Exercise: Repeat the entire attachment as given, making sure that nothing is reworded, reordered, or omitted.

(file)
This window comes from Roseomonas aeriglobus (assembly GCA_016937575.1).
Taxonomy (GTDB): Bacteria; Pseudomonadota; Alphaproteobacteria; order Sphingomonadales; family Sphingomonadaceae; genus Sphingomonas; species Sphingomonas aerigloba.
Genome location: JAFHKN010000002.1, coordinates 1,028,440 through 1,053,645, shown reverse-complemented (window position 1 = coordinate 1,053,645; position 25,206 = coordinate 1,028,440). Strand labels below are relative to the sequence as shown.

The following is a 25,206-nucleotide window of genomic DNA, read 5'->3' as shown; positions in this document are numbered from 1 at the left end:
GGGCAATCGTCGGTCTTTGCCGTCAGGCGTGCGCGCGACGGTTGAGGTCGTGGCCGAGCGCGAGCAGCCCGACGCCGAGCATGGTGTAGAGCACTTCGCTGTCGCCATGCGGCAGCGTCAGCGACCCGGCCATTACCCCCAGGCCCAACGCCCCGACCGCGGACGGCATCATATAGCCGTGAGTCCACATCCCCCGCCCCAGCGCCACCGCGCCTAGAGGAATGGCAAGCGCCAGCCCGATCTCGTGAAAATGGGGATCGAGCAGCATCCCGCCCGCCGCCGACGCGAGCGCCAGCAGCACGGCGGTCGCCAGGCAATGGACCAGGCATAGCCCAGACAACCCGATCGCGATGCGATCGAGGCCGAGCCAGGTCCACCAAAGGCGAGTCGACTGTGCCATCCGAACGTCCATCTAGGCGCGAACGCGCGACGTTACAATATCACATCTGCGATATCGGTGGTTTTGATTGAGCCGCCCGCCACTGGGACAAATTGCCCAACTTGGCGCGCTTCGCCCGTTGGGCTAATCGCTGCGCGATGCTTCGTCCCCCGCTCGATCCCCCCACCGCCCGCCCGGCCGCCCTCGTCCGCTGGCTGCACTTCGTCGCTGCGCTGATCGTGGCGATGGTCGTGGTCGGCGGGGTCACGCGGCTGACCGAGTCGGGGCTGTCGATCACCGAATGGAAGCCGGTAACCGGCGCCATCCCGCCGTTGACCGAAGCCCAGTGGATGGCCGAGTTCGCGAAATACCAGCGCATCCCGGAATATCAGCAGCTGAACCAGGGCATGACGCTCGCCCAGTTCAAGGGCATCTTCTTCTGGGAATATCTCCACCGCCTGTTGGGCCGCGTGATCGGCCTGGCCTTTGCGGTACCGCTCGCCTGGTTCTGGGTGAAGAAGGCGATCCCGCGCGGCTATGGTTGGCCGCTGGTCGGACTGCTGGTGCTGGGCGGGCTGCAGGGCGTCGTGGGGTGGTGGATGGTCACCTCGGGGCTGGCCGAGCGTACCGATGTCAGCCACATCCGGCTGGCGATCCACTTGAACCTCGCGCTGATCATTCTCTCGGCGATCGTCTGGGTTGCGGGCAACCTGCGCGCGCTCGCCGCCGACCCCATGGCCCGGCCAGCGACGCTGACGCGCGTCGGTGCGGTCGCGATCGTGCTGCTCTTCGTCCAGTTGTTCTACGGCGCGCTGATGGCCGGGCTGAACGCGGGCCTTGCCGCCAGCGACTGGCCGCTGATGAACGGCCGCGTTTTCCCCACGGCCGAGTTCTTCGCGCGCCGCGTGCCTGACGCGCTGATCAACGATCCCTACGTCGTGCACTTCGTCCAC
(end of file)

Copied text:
This window comes from Roseomonas aeriglobus (assembly GCA_016937575.1).
Taxonomy (GTDB): Bacteria; Pseudomonadota; Alphaproteobacteria; order Sphingomonadales; family Sphingomonadaceae; genus Sphingomonas; species Sphingomonas aerigloba.
Genome location: JAFHKN010000002.1, coordinates 1,028,440 through 1,053,645, shown reverse-complemented (window position 1 = coordinate 1,053,645; position 25,206 = coordinate 1,028,440). Strand labels below are relative to the sequence as shown.

The following is a 25,206-nucleotide window of genomic DNA, read 5'->3' as shown; positions in this document are numbered from 1 at the left end:
GGGCAATCGTCGGTCTTTGCCGTCAGGCGTGCGCGCGACGGTTGAGGTCGTGGCCGAGCGCGAGCAGCCCGACGCCGAGCATGGTGTAGAGCACTTCGCTGTCGCCATGCGGCAGCGTCAGCGACCCGGCCATTACCCCCAGGCCCAACGCCCCGACCGCGGACGGCATCATATAGCCGTGAGTCCACATCCCCCGCCCCAGCGCCACCGCGCCTAGAGGAATGGCAAGCGCCAGCCCGATCTCGTGAAAATGGGGATCGAGCAGCATCCCGCCCGCCGCCGACGCGAGCGCCAGCAGCACGGCGGTCGCCAGGCAATGGACCAGGCATAGCCCAGACAACCCGATCGCGATGCGATCGAGGCCGAGCCAGGTCCACCAAAGGCGAGTCGACTGTGCCATCCGAACGTCCATCTAGGCGCGAACGCGCGACGTTACAATATCACATCTGCGATATCGGTGGTTTTGATTGAGCCGCCCGCCACTGGGACAAATTGCCCAACTTGGCGCGCTTCGCCCGTTGGGCTAATCGCTGCGCGATGCTTCGTCCCCCGCTCGATCCCCCCACCGCCCGCCCGGCCGCCCTCGTCCGCTGGCTGCACTTCGTCGCTGCGCTGATCGTGGCGATGGTCGTGGTCGGCGGGGTCACGCGGCTGACCGAGTCGGGGCTGTCGATCACCGAATGGAAGCCGGTAACCGGCGCCATCCCGCCGTTGACCGAAGCCCAGTGGATGGCCGAGTTCGCGAAATACCAGCGCATCCCGGAATATCAGCAGCTGAACCAGGGCATGACGCTCGCCCAGTTCAAGGGCATCTTCTTCTGGGAATATCTCCACCGCCTGTTGGGCCGCGTGATCGGCCTGGCCTTTGCGGTACCGCTCGCCTGGTTCTGGGTGAAGAAGGCGATCCCGCGCGGCTATGGTTGGCCGCTGGTCGGACTGCTGGTGCTGGGCGGGCTGCAGGGCGTCGTGGGGTGGTGGATGGTCACCTCGGGGCTGGCCGAGCGTACCGATGTCAGCCACATCCGGCTGGCGATCCACTTGAACCTCGCGCTGATCATTCTCTCGGCGATCGTCTGGGTTGCGGGCAACCTGCGCGCGCTCGCCGCCGACCCCATGGCCCGGCCAGCGACGCTGACGCGCGTCGGTGCGGTCGCGATCGTGCTGCTCTTCGTCCAGTTGTTCTACGGCGCGCTGATGGCCGGGCTGAACGCGGGCCTTGCCGCCAGCGACTGGCCGCTGATGAACGGCCGCGTTTTCCCCACGGCCGAGTTCTTCGCGCGCCGCGTGCCTGACGCGCTGATCAACGATCCCTACGTCGTGCACTTCGTCCAC